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Live Training: Data[…]lity=public
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  • Data Visualization for absolute beginners

    This live training covers the basics of how to create an interactive plot using Plotly. We will visualize Seoul bike sharing data using bar plots, scatter plots, and line plots using Plotly as well as DataCamp Workspace's no-code chart cell. In the process, we’ll tease out how Seoul weather is impacting bike sharing trends.

    Load in required packages

    import pandas as pd
    from datetime import datetime, timedelta
    import as px

    Load and clean the data

    The dataset consists of the number of public bikes rented in Seoul's bike sharing system at each hour. It also includes information about the weather and the time, such as whether it was a public holiday. Source of dataset.

    # Import CSV with renamed columns
    df = pd.read_csv('data/seoul_bike_data_renamed.csv')
    # Clean up some columns
    df["date"] = pd.to_datetime(df["date"], format="%d/%m/%Y")
    df["datetime"] = df.apply(
        lambda row: row["date"] + timedelta(hours=row["hour"]), axis=1
    df["is_holiday"] = df["is_holiday"].map({"No Holiday": False, "Holiday": True})
    # Similar to is_holiday, map is_functioning to True and False
    df["is_functioning"] = df["is_functioning"].map({"Yes": True, "No": False})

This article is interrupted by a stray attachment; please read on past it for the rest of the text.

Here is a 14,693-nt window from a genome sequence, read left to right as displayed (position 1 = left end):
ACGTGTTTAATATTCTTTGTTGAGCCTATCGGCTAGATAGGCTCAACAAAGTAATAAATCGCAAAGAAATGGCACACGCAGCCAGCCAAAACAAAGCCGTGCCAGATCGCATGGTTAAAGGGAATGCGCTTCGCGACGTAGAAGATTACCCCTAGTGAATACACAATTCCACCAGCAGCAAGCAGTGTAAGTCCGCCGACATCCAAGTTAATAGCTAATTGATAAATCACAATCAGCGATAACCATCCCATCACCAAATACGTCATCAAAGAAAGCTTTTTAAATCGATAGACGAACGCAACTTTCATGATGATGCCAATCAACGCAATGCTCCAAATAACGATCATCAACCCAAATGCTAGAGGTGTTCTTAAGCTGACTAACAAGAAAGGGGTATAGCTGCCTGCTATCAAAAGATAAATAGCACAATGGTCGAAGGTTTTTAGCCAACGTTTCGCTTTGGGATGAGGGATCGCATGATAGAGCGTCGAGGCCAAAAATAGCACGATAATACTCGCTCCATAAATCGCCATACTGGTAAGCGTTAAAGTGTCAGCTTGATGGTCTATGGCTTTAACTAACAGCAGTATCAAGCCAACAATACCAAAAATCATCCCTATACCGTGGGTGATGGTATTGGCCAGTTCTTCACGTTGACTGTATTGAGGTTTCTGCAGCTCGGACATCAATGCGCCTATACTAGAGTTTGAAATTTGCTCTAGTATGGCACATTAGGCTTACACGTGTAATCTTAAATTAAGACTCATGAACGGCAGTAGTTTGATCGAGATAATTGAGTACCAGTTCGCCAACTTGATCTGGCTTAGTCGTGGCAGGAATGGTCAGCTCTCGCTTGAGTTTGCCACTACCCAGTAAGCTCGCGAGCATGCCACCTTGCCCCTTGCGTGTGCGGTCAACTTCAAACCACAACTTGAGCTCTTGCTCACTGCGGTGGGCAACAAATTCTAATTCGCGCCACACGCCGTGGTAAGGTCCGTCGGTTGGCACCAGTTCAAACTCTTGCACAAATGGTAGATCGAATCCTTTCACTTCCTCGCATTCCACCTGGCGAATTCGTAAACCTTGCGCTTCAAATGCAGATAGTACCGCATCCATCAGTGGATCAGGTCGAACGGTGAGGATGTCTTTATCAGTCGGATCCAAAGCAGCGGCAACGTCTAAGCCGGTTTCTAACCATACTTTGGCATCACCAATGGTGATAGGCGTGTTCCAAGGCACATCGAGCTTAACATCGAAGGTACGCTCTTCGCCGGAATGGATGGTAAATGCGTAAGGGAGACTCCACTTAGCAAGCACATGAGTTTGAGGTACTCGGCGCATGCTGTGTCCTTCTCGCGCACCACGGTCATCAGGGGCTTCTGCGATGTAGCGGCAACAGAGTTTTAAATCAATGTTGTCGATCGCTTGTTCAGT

# Only keep observations where the system is functioning
    df = df.query('is_functioning')
    # Print out the result

    Visualize bike rentals over time

    # Create a line plot of rented bikes over time
    px.line(df, x="datetime", y="n_rented_bikes")
    # Calculate the total number of rented bikes per day
    by_day = df \
    	.groupby(by="date", as_index=False) \
    	.sum("n_rented_bikes") \
    	[["date", "n_rented_bikes"]]
    # Create a line plot showing total number of bikes per day over time
    px.line(by_day, x='date', y='n_rented_bikes')
    # Copy the previous chain of manipulations and add season as a variable to group by
    by_day_season = df \
    	.groupby(by=['date', 'season'], as_index=False) \
    	.sum("n_rented_bikes") \
    	[['date', 'n_rented_bikes', 'season']]
    # Copy the code for the previous line plot and map season to color
    px.line(by_day_season, x='date', y='n_rented_bikes', color='season')

    Explore the relation between weather and rentals

    Hidden code
    # Copy and update the code for the previous scatter plot 
    # to investigate relation with other weather parameters
    # px.scatter(noon_rides, x='wind_speed_mps', y='n_rented_bikes', trendline='lowess')
    # px.scatter(noon_rides, x='humidity_pct', y='n_rented_bikes', trendline='lowess')
    # px.scatter(noon_rides, x='visibility_10m', y='n_rented_bikes', trendline='lowess')
    # px.scatter(noon_rides, x='rainfall_mm', y='n_rented_bikes', trendline='lowess')
    # px.scatter(noon_rides, x='snowfall_cm', y='n_rented_bikes', trendline='lowess')

    Explore typical daily usage pattern

    # Calculate the average number of rented bikes per hour
    time_of_day = df \
    	.groupby(by = ['hour'], as_index=False) \
    	.mean("n_rented_bikes") \
    	[['hour', 'n_rented_bikes']]
    # Create a bar chart showing the usage pattern, x='hour', y='n_rented_bikes')
    # Copy and adapt the previous query to take into account the season
    time_of_day_season = df \
    	.groupby(by = ['hour', 'season'], as_index=False) \
    	.mean("n_rented_bikes") \
    	[['hour', 'season', 'n_rented_bikes']]
    # Copy and adapt the code for the previous bar chart to show usage pattern per season, x='hour', y='n_rented_bikes', color='season', facet_col="season")